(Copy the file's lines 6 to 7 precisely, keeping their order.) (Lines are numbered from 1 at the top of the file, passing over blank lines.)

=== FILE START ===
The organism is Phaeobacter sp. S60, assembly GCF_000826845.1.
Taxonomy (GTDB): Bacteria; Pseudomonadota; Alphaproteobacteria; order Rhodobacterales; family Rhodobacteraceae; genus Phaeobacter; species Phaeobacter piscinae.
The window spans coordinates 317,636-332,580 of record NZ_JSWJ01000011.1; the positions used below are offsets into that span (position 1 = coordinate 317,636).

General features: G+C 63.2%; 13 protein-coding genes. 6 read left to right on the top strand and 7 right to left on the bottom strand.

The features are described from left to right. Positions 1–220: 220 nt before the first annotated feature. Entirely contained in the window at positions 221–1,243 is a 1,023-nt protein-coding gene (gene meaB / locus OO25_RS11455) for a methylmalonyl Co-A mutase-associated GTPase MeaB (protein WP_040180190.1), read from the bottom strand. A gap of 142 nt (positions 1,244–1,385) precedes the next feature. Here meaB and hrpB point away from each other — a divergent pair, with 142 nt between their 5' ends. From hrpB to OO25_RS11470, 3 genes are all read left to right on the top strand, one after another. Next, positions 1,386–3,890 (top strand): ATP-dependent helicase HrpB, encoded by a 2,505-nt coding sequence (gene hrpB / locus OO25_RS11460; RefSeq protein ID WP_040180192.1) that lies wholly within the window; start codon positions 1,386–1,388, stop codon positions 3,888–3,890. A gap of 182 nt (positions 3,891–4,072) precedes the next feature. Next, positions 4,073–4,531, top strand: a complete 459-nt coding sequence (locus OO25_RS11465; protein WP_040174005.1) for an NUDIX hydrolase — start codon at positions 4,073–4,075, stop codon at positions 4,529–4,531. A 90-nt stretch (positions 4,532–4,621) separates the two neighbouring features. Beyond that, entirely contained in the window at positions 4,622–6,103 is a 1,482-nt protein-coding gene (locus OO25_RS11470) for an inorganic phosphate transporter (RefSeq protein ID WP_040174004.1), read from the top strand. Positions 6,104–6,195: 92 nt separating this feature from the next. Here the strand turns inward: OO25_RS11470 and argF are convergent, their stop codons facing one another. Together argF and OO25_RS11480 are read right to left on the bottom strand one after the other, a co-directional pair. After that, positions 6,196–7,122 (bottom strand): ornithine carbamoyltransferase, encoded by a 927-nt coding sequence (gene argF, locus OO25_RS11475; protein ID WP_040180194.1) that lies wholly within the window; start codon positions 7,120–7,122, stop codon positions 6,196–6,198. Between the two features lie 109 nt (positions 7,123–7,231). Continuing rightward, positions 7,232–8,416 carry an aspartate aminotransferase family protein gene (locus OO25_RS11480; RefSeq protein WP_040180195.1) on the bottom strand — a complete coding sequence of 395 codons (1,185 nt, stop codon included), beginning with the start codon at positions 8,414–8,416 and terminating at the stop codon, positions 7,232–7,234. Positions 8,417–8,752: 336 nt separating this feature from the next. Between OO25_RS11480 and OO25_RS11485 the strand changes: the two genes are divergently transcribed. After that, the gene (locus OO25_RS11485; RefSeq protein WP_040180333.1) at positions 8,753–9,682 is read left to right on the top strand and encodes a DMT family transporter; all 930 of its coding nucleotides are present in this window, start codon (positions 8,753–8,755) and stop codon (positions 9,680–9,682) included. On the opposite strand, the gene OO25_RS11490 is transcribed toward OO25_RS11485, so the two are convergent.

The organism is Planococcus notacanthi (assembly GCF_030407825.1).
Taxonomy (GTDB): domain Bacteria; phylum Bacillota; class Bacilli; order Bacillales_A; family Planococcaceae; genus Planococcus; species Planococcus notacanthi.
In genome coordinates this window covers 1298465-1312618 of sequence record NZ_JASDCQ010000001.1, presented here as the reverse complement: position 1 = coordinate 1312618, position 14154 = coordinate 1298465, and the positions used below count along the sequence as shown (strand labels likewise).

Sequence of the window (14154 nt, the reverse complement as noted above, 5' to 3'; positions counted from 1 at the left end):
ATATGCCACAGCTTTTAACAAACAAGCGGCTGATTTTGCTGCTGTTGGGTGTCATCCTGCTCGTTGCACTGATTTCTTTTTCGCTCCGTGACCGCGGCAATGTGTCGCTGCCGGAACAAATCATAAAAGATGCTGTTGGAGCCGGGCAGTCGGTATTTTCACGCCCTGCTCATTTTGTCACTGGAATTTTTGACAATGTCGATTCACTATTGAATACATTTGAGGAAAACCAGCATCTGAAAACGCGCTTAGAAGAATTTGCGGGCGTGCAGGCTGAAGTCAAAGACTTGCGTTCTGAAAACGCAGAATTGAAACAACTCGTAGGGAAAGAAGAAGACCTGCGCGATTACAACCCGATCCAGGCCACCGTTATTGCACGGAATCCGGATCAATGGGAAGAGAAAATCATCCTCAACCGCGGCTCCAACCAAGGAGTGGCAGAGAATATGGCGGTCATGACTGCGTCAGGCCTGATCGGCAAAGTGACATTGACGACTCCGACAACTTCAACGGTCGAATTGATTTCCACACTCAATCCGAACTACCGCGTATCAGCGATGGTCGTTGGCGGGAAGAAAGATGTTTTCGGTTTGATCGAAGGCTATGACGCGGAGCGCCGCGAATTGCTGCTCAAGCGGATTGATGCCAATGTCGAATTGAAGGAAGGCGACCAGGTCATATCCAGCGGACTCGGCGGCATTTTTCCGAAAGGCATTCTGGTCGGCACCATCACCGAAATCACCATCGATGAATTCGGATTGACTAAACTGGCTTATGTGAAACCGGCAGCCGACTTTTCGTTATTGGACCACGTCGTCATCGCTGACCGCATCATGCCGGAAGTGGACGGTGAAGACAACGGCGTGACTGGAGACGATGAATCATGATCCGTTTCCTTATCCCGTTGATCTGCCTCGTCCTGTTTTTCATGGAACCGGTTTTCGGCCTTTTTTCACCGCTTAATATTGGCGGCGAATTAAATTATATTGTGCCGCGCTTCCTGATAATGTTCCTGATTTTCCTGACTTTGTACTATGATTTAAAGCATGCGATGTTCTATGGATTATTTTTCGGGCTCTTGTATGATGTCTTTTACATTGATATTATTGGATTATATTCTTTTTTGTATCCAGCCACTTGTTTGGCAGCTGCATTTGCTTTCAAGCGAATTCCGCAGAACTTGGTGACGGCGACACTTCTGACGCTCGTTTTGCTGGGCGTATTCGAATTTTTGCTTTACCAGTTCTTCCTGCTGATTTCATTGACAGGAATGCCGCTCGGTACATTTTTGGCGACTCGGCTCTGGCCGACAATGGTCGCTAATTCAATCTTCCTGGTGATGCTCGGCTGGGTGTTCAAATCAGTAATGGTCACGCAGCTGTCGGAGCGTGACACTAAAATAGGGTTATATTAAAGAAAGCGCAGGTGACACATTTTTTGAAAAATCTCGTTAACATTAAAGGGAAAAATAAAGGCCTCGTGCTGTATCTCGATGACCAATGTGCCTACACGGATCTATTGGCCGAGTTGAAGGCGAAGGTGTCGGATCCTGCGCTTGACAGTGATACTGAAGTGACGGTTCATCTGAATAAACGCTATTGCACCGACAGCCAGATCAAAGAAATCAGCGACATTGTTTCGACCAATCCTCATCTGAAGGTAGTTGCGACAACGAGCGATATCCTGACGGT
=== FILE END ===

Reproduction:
The organism is Planococcus notacanthi (assembly GCF_030407825.1).
Taxonomy (GTDB): domain Bacteria; phylum Bacillota; class Bacilli; order Bacillales_A; family Planococcaceae; genus Planococcus; species Planococcus notacanthi.